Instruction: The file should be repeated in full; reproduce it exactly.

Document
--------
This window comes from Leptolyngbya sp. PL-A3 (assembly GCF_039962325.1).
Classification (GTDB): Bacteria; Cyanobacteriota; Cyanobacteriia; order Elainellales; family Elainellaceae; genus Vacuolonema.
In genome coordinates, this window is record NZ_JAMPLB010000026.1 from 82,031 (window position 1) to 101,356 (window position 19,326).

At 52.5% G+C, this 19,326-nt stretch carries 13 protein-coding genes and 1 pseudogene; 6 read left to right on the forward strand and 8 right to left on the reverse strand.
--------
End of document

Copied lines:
This window comes from Leptolyngbya sp. PL-A3 (assembly GCF_039962325.1).
Classification (GTDB): Bacteria; Cyanobacteriota; Cyanobacteriia; order Elainellales; family Elainellaceae; genus Vacuolonema.
In genome coordinates, this window is record NZ_JAMPLB010000026.1 from 82,031 (window position 1) to 101,356 (window position 19,326).

At 52.5% G+C, this 19,326-nt stretch carries 13 protein-coding genes and 1 pseudogene; 6 read left to right on the forward strand and 8 right to left on the reverse strand.